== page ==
The story has something to do with a massive flood that washed the town clean of its sinful ways and apparently carried the house of Nick's dreams down the river. Now, reality would suggest the house to be more than likely completely demolished or lost forever, but this being fiction and a horror movie, the house is found mostly intact. Even the foundation is in great condition and the front yard is very well-kept. No one would guess the property survived a disaster, aside from a large tree that has partially grown into the parlor room. Perhaps, the house's upkeep has much to do with a scary stranger we assume is a squawker (Tobin Bell of 'Saw' fame) who menacingly lays claim to the property and who turns out to be the leader of the axe-throwing head-bangers running to a Slayer concert.
Oops! I overlooked an important fact concerning the overall plot: another trio of characters who help Nick track down the house. See how easily forgettable this movie is. Anyhow, Zack Ward plays Chris McCulluch, supervisor to land surveyors Lilith (Lacey Anzelc) and Sam (Ethan S. Smith). As friendly and polite as they seem, the three are initially introduced with some suspicion, especially after Bell's character recognizes the redheaded Sam and calls him by a different name. Then there's also the minor detail that the glove-wearing Nick has the ability to foretell someone's death by simply touching the person. This is a fact that apparently is used only when convenient to the narrative or when Nick mistakenly grabs onto a tree.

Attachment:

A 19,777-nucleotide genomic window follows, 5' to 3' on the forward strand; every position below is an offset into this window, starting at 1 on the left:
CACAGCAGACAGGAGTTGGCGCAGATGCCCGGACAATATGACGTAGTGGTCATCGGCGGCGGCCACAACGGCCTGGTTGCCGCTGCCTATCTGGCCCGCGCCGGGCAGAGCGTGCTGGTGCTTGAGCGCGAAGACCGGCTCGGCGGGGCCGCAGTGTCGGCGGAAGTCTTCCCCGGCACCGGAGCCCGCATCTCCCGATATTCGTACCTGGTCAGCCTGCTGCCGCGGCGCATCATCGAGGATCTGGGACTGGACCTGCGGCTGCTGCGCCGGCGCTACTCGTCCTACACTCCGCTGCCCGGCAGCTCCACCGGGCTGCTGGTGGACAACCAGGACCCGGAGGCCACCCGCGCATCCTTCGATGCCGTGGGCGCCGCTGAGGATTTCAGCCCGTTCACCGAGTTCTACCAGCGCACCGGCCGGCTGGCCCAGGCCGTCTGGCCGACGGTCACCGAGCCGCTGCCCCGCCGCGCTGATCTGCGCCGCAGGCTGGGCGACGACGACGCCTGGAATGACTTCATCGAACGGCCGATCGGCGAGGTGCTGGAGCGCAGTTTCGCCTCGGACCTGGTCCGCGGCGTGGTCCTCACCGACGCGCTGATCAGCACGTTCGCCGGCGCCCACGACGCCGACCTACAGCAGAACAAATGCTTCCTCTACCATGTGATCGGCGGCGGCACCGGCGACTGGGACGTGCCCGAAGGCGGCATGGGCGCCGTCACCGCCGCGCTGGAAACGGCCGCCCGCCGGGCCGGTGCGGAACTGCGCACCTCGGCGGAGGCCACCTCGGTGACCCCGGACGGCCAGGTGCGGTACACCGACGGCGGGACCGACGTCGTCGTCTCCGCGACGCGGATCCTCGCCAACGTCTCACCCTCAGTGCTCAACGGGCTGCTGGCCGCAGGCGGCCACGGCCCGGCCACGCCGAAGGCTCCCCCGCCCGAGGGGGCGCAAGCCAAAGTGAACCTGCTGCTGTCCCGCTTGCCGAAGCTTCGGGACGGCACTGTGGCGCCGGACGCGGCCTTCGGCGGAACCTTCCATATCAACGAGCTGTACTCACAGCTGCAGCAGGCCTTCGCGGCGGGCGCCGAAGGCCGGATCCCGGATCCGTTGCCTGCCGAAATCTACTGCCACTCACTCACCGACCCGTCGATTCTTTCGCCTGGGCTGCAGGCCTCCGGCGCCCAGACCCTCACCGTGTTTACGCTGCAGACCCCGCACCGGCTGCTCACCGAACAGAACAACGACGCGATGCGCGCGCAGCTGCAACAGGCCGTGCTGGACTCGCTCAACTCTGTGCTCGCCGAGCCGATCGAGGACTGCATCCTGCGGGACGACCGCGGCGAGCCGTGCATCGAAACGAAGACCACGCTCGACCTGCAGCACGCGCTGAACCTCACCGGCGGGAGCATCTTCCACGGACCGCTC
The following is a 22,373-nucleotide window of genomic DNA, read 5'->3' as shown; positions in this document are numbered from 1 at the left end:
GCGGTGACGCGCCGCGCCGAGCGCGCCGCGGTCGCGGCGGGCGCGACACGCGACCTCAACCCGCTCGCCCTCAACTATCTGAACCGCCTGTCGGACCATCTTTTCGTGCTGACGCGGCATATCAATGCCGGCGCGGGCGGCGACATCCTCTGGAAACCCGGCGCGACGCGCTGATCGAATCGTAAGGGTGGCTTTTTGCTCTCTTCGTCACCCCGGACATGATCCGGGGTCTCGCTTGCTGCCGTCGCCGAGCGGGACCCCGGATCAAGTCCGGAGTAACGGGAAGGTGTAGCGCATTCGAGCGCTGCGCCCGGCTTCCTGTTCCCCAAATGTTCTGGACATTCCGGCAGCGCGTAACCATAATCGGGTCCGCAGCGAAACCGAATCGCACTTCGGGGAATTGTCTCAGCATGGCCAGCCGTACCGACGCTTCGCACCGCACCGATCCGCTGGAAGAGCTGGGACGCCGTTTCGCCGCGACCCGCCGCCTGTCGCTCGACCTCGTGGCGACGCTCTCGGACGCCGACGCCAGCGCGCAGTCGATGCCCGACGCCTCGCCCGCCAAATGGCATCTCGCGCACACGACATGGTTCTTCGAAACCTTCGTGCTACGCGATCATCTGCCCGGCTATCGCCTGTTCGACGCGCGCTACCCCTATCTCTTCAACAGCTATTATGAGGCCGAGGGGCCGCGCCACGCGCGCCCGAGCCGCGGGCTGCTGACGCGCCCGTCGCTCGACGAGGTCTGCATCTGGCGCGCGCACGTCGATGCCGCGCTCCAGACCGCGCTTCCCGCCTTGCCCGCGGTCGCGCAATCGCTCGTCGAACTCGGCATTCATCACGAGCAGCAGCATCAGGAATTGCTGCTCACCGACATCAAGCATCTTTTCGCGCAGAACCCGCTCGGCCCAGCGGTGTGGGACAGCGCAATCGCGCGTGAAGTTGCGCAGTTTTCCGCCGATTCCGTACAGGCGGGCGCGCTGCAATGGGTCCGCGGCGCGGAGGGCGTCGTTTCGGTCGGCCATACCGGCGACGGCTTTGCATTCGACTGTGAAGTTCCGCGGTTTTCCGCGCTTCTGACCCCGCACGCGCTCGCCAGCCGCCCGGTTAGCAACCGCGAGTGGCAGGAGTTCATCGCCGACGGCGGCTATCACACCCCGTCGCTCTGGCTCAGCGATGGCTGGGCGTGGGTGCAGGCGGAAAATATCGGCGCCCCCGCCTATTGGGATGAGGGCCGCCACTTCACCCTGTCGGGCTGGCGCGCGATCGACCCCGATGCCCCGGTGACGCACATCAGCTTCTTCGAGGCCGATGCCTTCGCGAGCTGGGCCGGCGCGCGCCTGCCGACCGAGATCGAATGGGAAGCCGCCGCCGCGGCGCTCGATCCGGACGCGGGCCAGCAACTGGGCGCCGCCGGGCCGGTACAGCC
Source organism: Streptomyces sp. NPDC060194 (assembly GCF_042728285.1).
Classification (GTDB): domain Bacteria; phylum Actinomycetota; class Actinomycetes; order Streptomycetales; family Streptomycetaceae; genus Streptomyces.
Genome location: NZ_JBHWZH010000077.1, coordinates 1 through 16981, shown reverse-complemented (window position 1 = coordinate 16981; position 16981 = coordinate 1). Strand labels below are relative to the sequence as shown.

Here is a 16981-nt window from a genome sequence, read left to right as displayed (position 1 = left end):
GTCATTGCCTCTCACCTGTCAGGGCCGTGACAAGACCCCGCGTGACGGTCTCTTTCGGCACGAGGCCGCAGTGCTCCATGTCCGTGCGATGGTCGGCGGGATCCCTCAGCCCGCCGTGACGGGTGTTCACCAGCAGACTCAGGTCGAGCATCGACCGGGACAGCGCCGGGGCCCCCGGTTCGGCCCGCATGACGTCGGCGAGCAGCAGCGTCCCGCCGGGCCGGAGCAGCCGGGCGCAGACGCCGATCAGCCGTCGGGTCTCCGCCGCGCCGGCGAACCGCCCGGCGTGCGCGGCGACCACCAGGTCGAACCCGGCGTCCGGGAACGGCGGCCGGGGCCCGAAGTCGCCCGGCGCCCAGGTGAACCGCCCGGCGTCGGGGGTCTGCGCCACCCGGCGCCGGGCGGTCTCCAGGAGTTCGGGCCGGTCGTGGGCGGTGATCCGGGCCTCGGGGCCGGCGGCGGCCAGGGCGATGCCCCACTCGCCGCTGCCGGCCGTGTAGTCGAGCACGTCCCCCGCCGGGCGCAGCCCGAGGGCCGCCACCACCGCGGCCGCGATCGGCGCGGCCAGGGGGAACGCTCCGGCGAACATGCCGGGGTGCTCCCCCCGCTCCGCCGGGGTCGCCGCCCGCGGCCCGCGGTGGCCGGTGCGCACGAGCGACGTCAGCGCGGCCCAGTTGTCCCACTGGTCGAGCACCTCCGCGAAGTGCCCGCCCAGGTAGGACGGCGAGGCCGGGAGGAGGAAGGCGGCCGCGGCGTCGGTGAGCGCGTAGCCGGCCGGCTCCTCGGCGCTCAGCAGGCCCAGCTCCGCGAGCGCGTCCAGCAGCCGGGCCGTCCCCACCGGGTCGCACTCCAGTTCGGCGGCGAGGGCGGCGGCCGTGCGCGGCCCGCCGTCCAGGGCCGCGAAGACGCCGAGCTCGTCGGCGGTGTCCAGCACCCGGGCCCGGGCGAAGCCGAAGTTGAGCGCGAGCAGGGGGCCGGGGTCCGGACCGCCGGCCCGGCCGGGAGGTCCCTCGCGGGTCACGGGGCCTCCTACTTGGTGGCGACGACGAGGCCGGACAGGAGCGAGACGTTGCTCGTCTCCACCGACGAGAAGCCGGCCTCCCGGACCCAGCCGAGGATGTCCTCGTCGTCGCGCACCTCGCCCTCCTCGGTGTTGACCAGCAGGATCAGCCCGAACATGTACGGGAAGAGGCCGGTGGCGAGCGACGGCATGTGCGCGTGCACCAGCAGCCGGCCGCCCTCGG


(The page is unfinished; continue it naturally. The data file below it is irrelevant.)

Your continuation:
In the end, forgetting or remembering any of these small details makes little to no difference in the enjoyment of Victor Salva's 'Dark House' because frankly, it's a boring and joyless watch to begin with, lacking in horror and suspense. Nick's psychic gift is rarely used for anything meaningful and adds nothing to the script, which was co-written by Salva with Charles Agron. The land surveyors supply an almost amusing and somewhat intriguing twist going into the third act, but it still fails to make the movie the least bit worthwhile. Only other part I remember is when the group plays a game of Red light/Green light with the duster-wearing maniacs, more because it's absurdly comical than it is scary.